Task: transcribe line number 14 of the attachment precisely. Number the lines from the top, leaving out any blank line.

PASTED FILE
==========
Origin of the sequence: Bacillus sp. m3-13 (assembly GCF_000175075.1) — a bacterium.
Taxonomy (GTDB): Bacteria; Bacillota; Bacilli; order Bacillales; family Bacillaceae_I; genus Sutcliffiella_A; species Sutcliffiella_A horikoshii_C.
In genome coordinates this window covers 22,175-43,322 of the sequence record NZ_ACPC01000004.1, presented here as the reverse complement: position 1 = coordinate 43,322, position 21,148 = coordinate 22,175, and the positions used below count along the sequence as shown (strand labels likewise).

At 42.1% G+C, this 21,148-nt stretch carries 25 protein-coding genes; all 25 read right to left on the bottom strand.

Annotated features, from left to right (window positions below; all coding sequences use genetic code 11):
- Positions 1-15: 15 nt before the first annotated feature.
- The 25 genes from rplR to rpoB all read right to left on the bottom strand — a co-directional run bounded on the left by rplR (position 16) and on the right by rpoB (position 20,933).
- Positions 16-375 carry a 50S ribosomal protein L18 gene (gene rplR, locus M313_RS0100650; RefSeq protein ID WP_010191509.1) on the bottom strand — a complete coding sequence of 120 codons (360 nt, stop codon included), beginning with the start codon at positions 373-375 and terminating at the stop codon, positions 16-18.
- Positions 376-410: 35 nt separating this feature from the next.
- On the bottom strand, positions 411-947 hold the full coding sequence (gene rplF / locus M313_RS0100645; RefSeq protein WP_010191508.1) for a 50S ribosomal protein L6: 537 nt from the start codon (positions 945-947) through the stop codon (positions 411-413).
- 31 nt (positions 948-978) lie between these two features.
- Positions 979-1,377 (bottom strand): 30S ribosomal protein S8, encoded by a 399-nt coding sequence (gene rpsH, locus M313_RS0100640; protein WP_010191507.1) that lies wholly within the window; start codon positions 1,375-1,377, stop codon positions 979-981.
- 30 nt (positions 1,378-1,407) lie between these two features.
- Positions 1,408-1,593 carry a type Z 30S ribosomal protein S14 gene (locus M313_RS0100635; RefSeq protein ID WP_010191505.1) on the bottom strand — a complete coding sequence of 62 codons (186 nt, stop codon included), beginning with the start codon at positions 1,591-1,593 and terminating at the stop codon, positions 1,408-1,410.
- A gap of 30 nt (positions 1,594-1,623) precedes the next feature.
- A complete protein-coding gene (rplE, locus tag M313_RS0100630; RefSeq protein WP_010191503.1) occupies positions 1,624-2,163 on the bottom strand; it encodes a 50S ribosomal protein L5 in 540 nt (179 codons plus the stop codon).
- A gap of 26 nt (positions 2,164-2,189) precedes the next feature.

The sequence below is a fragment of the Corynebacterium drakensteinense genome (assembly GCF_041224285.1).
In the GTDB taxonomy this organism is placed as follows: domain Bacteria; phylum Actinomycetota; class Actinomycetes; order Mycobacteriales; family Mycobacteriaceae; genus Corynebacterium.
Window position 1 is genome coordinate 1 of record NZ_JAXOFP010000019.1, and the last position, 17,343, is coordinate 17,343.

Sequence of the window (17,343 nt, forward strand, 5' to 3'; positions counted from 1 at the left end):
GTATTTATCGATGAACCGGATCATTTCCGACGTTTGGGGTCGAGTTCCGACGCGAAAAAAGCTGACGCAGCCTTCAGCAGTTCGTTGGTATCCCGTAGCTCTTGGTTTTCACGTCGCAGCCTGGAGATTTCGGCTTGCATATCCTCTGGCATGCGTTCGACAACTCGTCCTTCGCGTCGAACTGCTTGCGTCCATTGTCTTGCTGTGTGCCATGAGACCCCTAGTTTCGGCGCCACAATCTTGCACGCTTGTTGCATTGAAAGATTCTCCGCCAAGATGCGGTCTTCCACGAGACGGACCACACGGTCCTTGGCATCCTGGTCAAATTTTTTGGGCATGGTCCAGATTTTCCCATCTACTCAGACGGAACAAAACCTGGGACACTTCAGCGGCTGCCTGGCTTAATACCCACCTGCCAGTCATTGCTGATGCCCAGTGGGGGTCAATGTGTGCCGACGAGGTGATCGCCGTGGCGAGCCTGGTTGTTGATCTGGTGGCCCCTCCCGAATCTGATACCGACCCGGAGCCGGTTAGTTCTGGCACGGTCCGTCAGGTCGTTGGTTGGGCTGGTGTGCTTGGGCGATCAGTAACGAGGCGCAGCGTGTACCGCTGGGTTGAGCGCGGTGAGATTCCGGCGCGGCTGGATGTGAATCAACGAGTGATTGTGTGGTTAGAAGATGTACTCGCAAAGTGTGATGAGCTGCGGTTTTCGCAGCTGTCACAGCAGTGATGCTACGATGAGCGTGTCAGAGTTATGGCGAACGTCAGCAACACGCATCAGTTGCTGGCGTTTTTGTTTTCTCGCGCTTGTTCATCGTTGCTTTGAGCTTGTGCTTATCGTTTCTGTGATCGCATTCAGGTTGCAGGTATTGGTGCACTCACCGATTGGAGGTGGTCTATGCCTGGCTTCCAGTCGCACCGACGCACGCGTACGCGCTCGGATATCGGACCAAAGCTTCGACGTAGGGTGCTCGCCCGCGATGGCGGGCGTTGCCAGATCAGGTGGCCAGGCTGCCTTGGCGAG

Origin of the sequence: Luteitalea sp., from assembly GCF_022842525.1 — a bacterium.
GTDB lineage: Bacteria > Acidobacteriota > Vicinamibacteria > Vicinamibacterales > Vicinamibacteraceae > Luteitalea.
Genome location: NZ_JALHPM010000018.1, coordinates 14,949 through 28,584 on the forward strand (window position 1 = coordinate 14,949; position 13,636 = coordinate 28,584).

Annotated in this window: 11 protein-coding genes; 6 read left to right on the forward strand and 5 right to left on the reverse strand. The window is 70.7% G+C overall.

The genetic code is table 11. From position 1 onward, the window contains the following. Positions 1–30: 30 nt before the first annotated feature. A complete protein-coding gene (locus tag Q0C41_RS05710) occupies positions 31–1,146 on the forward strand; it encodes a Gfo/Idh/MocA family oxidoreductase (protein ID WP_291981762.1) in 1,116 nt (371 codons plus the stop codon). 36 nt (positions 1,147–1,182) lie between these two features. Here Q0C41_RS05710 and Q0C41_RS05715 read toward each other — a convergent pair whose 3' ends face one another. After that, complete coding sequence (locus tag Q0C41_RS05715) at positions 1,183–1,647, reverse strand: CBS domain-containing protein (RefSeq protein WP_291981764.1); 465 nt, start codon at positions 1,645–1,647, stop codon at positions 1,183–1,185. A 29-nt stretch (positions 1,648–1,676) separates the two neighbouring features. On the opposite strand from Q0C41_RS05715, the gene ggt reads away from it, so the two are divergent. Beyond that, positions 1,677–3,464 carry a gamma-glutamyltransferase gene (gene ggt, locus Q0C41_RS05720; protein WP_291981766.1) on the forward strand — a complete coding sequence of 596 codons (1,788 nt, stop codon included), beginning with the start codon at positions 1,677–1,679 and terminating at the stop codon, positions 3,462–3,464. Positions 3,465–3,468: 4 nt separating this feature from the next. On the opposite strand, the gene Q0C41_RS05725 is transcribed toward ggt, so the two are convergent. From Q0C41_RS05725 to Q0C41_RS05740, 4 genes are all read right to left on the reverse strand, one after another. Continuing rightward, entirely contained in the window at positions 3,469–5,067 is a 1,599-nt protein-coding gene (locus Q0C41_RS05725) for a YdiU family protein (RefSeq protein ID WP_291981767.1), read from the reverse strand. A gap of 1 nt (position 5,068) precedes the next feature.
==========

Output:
- Positions 1,408-1,593 carry a type Z 30S ribosomal protein S14 gene (locus M313_RS0100635; RefSeq protein ID WP_010191505.1) on the bottom strand — a complete coding sequence of 62 codons (186 nt, stop codon included), beginning with the start codon at positions 1,591-1,593 and terminating at the stop codon, positions 1,408-1,410.